How a Nurse Entrepreneur is Creating Community for New Mothers
As a registered nurse and population health specialist, Layo George fell in love with delivering care for new mothers. But through her experiences in labor and delivery, she began to observe inequalities in healthcare experiences for new mothers of color. This led Layo to dive deeper into the nationwide maternal health crisis facing black women, with her findings fueling her passion to make a difference and ultimately create Wolomi.
Through programs, services and events, Wolomi provides clinical and emotional support for black women who are thinking of becoming pregnant, are already pregnant or recently had a baby. By combining innovative tools and strategies with maternal health experts and champions, Wolomi aims to create a community that can empower black women throughout their motherhood journey, as well as help drive better health outcomes for both the mothers and their babies.
The Johnson & Johnson Notes on Nursing team recently spoke with Layo to learn more about the inspiration behind Wolomi, her inspiring work addressing inequalities in maternal health for black women and what she’d like to see come out of the Year of the Nurse and Midwife.
“Eku wolomi” is a greeting to a woman after she gives birth in the Yoruba culture. It means “happy putting hands in water,” as members of community often put their hands in water to celebrate and care for the new mom and her newborn baby. At Wolomi, we are on a mission to create a community that empowers black women throughout their motherhood journey.
Through Wolomi, we’ve created an authentic space of quality that speaks to the modern-day black woman, a community that healthcare overall has been slow to adapt to. We’re fulfilling the need for a digital space where women can go online, find community and receive answers to their questions from women like them and healthcare professionals they can trust.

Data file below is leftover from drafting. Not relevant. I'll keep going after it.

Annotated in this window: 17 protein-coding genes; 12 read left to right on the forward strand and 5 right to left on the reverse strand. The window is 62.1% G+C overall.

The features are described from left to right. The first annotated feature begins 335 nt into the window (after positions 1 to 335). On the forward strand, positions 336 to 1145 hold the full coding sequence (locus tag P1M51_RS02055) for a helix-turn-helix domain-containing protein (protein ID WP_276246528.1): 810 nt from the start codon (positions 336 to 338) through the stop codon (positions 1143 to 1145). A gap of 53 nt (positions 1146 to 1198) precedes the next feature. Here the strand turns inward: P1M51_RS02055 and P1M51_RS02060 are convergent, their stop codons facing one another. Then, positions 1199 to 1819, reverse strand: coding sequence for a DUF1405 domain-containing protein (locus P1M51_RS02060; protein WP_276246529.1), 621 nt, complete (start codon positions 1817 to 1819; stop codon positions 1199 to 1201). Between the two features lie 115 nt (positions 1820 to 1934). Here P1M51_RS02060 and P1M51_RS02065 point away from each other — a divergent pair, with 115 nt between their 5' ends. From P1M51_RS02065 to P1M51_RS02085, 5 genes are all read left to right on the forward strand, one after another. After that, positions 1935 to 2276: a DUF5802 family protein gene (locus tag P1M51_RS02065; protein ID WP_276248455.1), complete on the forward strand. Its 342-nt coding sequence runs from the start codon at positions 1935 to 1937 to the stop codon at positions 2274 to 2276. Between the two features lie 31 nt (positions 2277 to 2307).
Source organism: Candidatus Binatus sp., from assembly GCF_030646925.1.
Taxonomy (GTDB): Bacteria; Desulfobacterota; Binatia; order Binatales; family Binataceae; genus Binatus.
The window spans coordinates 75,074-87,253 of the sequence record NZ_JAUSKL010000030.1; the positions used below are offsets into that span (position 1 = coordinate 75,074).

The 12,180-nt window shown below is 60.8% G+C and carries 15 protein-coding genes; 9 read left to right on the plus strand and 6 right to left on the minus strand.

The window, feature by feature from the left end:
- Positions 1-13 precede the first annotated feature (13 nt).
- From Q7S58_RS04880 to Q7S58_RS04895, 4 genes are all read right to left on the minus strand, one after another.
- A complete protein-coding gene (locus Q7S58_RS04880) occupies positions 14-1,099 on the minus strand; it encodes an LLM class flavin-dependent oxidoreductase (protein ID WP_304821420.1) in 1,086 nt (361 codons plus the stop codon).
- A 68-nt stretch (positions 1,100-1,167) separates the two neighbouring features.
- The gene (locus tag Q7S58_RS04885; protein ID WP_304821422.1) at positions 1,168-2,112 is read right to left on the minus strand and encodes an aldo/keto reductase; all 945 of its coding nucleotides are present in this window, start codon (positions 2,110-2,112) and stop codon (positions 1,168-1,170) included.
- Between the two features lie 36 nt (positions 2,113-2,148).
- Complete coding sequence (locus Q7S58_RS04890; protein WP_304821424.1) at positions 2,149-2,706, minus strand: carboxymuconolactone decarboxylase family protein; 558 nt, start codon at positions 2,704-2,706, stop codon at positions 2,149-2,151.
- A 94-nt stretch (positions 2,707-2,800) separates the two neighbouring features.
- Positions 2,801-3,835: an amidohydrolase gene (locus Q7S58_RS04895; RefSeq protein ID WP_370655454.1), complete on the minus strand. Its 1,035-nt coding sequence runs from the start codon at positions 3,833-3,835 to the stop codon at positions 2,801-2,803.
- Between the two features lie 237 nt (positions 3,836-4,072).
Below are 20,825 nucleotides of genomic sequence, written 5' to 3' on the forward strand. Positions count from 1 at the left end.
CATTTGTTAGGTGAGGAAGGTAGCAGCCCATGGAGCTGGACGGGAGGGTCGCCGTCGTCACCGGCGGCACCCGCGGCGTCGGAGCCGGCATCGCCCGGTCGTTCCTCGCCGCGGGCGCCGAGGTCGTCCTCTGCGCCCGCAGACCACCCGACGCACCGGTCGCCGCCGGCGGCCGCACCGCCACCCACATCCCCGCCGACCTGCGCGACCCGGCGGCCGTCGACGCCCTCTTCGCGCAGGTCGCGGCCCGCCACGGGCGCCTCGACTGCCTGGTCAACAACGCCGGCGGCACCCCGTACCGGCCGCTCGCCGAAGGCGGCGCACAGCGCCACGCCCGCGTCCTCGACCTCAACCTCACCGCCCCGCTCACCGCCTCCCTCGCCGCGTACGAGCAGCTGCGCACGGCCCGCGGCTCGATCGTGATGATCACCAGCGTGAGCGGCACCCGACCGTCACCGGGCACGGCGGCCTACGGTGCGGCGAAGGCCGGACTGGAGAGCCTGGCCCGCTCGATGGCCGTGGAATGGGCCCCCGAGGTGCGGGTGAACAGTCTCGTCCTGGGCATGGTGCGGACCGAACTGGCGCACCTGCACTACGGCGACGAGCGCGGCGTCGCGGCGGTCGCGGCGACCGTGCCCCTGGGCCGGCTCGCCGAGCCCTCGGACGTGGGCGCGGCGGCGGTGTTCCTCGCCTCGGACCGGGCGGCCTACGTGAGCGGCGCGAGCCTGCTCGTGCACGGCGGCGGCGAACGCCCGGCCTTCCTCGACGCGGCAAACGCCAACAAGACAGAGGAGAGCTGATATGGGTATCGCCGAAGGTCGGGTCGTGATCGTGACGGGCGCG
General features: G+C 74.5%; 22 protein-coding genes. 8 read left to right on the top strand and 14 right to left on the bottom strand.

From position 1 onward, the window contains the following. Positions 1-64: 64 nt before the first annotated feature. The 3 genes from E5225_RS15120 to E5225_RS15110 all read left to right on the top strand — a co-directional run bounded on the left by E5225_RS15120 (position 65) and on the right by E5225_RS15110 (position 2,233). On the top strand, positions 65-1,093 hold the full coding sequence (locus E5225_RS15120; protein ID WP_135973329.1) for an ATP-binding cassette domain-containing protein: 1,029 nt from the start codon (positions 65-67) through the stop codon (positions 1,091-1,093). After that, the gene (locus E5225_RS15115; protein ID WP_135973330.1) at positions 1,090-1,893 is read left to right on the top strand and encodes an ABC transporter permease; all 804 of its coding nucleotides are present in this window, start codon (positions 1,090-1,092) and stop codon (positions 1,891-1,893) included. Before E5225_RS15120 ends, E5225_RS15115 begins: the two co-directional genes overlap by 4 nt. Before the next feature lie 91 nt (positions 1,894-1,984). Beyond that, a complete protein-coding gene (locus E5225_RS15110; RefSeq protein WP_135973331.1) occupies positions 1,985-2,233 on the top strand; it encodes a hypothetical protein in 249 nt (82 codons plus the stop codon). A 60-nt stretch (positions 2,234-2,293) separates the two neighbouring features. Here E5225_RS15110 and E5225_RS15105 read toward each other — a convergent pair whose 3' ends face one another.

I would also tell today’s nursing students in this area of healthcare that it’s very important to believe and listen to the women. Many of the women I work with have a large distrust of healthcare systems, and a lot of that stems from their needs not being addressed when they spoke to their healthcare provider. When a patient says they feel weird or off, explore that. Women may not be able to explain what they are feeling, but they are the experts of their own body. We have the clinical skills to interpret what they are experiencing. And nurses are uniquely positioned to lead in improving care delivery here because they are often the first to know when things are off with a patient.
I’m not going to sugarcoat it. It’s been a long journey, but I’ve been so lucky to have a supportive husband, as well as a mentor who understands my feelings and frustrations. I’m so proud of where Wolomi is today, now a convener for experts in the field to help improve health outcomes for women of color. I realize now that one of the biggest hurdles in my entrepreneurship journey was me. I had the expertise and the passion to make a difference—I just found myself asking what I was waiting for.